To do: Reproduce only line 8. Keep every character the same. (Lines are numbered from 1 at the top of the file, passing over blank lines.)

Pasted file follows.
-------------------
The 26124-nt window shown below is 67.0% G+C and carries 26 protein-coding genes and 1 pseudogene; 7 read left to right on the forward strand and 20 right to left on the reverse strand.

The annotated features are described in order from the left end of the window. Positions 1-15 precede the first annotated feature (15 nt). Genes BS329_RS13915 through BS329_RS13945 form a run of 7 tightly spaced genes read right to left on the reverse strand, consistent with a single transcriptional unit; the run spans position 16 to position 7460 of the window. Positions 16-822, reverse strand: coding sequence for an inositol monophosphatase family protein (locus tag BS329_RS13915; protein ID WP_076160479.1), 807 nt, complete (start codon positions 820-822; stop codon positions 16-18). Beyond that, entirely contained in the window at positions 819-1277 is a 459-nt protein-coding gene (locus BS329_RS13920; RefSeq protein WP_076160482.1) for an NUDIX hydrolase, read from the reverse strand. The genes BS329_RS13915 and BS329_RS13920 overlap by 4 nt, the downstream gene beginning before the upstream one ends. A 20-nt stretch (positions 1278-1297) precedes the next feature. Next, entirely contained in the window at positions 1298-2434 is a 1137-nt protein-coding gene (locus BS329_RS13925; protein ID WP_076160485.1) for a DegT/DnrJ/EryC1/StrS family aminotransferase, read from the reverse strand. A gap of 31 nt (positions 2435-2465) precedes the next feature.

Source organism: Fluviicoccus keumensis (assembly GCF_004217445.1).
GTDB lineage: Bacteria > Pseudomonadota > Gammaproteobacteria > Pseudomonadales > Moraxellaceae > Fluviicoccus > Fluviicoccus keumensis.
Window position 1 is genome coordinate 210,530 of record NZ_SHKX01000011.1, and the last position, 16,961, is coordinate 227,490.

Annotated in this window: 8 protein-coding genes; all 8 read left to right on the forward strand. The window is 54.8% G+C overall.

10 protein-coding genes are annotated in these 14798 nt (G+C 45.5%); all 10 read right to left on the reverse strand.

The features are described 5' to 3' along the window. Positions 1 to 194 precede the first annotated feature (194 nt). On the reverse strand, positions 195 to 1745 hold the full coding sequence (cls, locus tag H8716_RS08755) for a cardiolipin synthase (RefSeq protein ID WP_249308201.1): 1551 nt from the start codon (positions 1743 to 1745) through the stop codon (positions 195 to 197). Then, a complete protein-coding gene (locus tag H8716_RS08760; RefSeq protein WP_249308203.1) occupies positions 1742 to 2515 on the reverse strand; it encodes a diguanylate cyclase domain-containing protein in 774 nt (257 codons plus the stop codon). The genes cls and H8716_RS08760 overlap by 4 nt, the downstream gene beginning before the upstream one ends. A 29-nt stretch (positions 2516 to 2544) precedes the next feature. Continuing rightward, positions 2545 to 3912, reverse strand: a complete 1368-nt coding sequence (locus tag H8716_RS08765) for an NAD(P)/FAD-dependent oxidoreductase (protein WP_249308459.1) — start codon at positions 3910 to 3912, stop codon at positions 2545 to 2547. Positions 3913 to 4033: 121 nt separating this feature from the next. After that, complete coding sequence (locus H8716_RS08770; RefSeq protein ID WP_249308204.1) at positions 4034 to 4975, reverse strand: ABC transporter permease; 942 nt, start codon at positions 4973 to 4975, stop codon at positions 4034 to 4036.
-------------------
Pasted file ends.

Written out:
The features are described 5' to 3' along the window. Positions 1 to 194 precede the first annotated feature (194 nt). On the reverse strand, positions 195 to 1745 hold the full coding sequence (cls, locus tag H8716_RS08755) for a cardiolipin synthase (RefSeq protein ID WP_249308201.1): 1551 nt from the start codon (positions 1743 to 1745) through the stop codon (positions 195 to 197). Then, a complete protein-coding gene (locus tag H8716_RS08760; RefSeq protein WP_249308203.1) occupies positions 1742 to 2515 on the reverse strand; it encodes a diguanylate cyclase domain-containing protein in 774 nt (257 codons plus the stop codon). The genes cls and H8716_RS08760 overlap by 4 nt, the downstream gene beginning before the upstream one ends. A 29-nt stretch (positions 2516 to 2544) precedes the next feature. Continuing rightward, positions 2545 to 3912, reverse strand: a complete 1368-nt coding sequence (locus tag H8716_RS08765) for an NAD(P)/FAD-dependent oxidoreductase (protein WP_249308459.1) — start codon at positions 3910 to 3912, stop codon at positions 2545 to 2547. Positions 3913 to 4033: 121 nt separating this feature from the next. After that, complete coding sequence (locus H8716_RS08770; RefSeq protein ID WP_249308204.1) at positions 4034 to 4975, reverse strand: ABC transporter permease; 942 nt, start codon at positions 4973 to 4975, stop codon at positions 4034 to 4036.